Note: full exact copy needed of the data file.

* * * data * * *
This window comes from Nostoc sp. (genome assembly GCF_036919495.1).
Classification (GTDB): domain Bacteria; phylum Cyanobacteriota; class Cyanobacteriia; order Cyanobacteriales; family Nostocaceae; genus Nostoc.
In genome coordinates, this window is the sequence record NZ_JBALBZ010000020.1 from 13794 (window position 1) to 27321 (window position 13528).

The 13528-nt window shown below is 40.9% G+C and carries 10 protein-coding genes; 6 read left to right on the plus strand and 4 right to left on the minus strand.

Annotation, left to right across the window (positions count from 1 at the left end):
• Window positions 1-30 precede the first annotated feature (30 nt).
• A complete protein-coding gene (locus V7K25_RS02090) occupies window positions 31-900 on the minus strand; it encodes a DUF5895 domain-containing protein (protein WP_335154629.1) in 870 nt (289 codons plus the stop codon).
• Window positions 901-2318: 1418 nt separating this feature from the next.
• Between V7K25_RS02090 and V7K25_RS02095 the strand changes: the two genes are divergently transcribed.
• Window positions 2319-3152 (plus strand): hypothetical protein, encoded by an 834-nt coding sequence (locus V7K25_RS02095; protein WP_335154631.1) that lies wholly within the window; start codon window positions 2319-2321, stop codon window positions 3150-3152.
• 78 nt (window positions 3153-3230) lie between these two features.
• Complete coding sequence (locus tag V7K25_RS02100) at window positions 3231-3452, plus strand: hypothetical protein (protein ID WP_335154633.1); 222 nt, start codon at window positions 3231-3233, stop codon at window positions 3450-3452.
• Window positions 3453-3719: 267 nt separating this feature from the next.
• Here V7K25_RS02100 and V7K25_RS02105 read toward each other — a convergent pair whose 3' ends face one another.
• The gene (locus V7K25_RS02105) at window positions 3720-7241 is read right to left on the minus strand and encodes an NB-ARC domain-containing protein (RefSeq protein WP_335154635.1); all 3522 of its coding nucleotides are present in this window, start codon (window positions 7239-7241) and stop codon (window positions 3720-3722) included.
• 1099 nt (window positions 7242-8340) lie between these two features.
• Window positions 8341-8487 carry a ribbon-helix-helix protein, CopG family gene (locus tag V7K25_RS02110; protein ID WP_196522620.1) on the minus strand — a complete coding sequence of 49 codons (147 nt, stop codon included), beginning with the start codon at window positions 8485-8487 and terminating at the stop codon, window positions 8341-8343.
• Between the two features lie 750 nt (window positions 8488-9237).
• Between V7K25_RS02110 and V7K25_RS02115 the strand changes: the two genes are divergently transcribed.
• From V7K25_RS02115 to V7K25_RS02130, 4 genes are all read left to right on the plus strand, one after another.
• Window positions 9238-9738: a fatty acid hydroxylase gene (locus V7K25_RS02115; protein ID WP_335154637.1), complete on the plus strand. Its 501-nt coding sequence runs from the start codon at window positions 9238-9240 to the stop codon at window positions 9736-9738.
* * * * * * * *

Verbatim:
This window comes from Nostoc sp. (genome assembly GCF_036919495.1).
Classification (GTDB): domain Bacteria; phylum Cyanobacteriota; class Cyanobacteriia; order Cyanobacteriales; family Nostocaceae; genus Nostoc.
In genome coordinates, this window is the sequence record NZ_JBALBZ010000020.1 from 13794 (window position 1) to 27321 (window position 13528).

The 13528-nt window shown below is 40.9% G+C and carries 10 protein-coding genes; 6 read left to right on the plus strand and 4 right to left on the minus strand.

Annotation, left to right across the window (positions count from 1 at the left end):
• Window positions 1-30 precede the first annotated feature (30 nt).
• A complete protein-coding gene (locus V7K25_RS02090) occupies window positions 31-900 on the minus strand; it encodes a DUF5895 domain-containing protein (protein WP_335154629.1) in 870 nt (289 codons plus the stop codon).
• Window positions 901-2318: 1418 nt separating this feature from the next.
• Between V7K25_RS02090 and V7K25_RS02095 the strand changes: the two genes are divergently transcribed.
• Window positions 2319-3152 (plus strand): hypothetical protein, encoded by an 834-nt coding sequence (locus V7K25_RS02095; protein WP_335154631.1) that lies wholly within the window; start codon window positions 2319-2321, stop codon window positions 3150-3152.
• 78 nt (window positions 3153-3230) lie between these two features.
• Complete coding sequence (locus tag V7K25_RS02100) at window positions 3231-3452, plus strand: hypothetical protein (protein ID WP_335154633.1); 222 nt, start codon at window positions 3231-3233, stop codon at window positions 3450-3452.
• Window positions 3453-3719: 267 nt separating this feature from the next.
• Here V7K25_RS02100 and V7K25_RS02105 read toward each other — a convergent pair whose 3' ends face one another.
• The gene (locus V7K25_RS02105) at window positions 3720-7241 is read right to left on the minus strand and encodes an NB-ARC domain-containing protein (RefSeq protein WP_335154635.1); all 3522 of its coding nucleotides are present in this window, start codon (window positions 7239-7241) and stop codon (window positions 3720-3722) included.
• 1099 nt (window positions 7242-8340) lie between these two features.
• Window positions 8341-8487 carry a ribbon-helix-helix protein, CopG family gene (locus tag V7K25_RS02110; protein ID WP_196522620.1) on the minus strand — a complete coding sequence of 49 codons (147 nt, stop codon included), beginning with the start codon at window positions 8485-8487 and terminating at the stop codon, window positions 8341-8343.
• Between the two features lie 750 nt (window positions 8488-9237).
• Between V7K25_RS02110 and V7K25_RS02115 the strand changes: the two genes are divergently transcribed.
• From V7K25_RS02115 to V7K25_RS02130, 4 genes are all read left to right on the plus strand, one after another.
• Window positions 9238-9738: a fatty acid hydroxylase gene (locus V7K25_RS02115; protein ID WP_335154637.1), complete on the plus strand. Its 501-nt coding sequence runs from the start codon at window positions 9238-9240 to the stop codon at window positions 9736-9738.